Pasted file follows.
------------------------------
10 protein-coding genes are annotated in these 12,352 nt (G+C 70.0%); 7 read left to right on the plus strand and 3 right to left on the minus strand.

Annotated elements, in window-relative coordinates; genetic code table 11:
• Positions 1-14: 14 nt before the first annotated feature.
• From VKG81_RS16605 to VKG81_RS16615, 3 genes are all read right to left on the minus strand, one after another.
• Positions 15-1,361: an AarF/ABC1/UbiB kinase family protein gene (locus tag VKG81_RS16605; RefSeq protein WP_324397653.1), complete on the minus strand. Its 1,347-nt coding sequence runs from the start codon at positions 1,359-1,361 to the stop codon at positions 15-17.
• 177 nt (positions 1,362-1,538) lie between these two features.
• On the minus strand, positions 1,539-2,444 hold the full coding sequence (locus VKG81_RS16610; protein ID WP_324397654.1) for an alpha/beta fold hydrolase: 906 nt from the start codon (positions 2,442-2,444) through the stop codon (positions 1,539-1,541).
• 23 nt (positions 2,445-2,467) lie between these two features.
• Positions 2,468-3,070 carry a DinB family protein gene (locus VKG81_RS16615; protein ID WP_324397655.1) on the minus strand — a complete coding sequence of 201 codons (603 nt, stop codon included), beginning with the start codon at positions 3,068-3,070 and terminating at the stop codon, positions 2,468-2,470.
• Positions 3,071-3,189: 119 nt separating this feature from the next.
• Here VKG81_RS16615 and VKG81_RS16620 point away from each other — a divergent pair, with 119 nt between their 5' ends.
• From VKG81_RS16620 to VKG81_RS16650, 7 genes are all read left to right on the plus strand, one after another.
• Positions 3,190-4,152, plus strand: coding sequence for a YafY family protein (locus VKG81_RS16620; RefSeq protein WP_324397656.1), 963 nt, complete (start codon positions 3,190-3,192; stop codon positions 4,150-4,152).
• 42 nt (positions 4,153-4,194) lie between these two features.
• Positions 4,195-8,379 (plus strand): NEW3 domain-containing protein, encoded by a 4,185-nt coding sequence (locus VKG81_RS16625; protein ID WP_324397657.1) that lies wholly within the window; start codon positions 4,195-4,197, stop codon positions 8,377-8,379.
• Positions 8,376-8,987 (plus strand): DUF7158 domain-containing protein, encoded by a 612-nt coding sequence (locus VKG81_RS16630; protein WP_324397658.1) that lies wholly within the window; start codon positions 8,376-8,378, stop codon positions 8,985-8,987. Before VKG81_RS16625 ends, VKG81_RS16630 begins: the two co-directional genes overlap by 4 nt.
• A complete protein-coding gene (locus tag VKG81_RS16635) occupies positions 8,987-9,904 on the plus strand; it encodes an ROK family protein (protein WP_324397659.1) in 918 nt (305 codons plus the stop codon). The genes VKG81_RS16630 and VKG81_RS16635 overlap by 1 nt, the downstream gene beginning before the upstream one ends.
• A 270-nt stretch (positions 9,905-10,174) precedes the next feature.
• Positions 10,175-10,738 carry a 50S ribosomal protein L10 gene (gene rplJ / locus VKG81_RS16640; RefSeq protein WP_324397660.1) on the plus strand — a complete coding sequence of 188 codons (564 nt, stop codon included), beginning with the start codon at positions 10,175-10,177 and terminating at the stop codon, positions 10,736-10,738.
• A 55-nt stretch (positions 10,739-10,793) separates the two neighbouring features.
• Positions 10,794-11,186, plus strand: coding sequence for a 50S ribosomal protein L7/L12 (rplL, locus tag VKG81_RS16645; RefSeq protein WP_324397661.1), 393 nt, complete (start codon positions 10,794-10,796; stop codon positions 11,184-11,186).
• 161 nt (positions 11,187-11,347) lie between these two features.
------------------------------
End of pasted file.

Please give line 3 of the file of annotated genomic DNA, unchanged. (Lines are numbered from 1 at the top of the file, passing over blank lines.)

• Positions 1-14: 14 nt before the first annotated feature.